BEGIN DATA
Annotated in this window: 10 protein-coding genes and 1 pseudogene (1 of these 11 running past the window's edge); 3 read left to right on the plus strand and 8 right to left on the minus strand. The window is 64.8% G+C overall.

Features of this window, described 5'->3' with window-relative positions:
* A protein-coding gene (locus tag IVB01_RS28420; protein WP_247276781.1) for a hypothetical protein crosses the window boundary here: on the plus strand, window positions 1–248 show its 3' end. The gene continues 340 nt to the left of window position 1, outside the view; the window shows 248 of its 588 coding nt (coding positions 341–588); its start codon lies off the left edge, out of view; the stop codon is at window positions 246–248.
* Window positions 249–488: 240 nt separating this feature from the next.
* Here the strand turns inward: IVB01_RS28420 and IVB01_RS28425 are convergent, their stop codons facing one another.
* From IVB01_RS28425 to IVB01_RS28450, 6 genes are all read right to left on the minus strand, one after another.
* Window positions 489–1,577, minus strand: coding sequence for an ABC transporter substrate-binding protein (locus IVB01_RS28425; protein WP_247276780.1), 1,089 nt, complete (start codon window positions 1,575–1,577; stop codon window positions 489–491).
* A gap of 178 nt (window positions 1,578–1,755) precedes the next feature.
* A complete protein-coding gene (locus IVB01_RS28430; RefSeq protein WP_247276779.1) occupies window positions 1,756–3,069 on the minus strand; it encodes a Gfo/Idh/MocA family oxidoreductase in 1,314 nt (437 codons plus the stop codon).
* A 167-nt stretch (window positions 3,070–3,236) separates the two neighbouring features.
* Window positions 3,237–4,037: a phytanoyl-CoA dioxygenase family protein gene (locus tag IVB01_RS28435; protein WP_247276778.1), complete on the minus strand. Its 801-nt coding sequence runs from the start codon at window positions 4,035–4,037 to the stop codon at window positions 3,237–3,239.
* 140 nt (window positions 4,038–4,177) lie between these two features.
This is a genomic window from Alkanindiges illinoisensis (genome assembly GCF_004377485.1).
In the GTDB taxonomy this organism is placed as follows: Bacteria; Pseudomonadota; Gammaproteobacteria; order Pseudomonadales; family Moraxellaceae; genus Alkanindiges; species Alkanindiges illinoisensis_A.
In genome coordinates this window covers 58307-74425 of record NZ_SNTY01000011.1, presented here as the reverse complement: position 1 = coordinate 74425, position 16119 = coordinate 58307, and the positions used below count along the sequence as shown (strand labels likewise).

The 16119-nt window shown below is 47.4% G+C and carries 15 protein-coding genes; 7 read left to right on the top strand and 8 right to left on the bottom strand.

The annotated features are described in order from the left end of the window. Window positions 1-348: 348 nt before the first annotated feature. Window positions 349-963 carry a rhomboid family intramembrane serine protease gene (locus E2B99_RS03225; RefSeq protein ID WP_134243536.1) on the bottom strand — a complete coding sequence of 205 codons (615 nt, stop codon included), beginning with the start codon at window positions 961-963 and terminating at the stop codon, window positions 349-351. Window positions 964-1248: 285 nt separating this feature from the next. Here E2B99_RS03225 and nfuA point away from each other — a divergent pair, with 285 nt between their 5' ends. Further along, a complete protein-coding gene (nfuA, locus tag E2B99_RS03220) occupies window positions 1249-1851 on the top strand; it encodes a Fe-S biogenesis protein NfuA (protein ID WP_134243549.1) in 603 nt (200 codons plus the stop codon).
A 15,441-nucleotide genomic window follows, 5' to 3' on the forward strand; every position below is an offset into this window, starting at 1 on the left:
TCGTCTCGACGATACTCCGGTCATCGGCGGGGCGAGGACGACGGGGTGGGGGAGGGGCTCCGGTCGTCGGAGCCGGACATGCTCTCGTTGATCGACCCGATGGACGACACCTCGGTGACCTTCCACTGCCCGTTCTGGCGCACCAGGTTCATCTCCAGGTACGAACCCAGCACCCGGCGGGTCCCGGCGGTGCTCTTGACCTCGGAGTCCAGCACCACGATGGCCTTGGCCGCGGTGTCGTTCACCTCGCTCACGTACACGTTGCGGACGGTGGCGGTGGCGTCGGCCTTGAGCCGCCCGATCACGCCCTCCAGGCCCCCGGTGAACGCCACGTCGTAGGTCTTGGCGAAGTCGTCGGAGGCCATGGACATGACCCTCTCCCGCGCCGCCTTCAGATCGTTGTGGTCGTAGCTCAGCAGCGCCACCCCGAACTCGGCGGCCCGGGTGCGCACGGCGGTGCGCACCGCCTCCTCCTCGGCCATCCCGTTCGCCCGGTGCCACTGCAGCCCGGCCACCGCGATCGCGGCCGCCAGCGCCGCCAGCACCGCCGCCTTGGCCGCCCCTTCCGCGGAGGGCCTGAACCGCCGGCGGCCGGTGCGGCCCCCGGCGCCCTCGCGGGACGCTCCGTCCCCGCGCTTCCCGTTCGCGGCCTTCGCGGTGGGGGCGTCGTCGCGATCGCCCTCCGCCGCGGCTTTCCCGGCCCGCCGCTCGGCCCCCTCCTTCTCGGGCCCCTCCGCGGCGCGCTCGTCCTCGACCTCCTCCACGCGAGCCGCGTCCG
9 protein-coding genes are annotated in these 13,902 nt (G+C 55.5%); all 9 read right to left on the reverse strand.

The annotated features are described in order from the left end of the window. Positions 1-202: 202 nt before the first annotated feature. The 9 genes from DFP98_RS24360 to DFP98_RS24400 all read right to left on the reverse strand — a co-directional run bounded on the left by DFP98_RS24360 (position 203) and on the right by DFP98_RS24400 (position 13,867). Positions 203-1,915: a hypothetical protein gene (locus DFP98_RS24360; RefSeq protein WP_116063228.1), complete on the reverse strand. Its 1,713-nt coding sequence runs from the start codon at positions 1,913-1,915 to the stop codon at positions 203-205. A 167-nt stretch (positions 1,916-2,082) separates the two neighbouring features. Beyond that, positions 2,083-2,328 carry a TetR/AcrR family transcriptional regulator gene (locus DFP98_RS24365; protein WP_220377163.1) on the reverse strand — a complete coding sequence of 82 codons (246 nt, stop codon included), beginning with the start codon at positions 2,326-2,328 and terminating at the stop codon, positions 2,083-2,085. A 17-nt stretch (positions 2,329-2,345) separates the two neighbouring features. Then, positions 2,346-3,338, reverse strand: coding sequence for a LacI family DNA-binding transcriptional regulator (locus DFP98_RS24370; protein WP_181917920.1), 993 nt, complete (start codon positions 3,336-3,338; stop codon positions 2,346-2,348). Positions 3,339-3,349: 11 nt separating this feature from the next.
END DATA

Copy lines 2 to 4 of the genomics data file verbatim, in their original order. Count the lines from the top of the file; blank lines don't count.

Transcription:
Features of this window, described 5'->3' with window-relative positions:
* A protein-coding gene (locus tag IVB01_RS28420; protein WP_247276781.1) for a hypothetical protein crosses the window boundary here: on the plus strand, window positions 1–248 show its 3' end. The gene continues 340 nt to the left of window position 1, outside the view; the window shows 248 of its 588 coding nt (coding positions 341–588); its start codon lies off the left edge, out of view; the stop codon is at window positions 246–248.
* Window positions 249–488: 240 nt separating this feature from the next.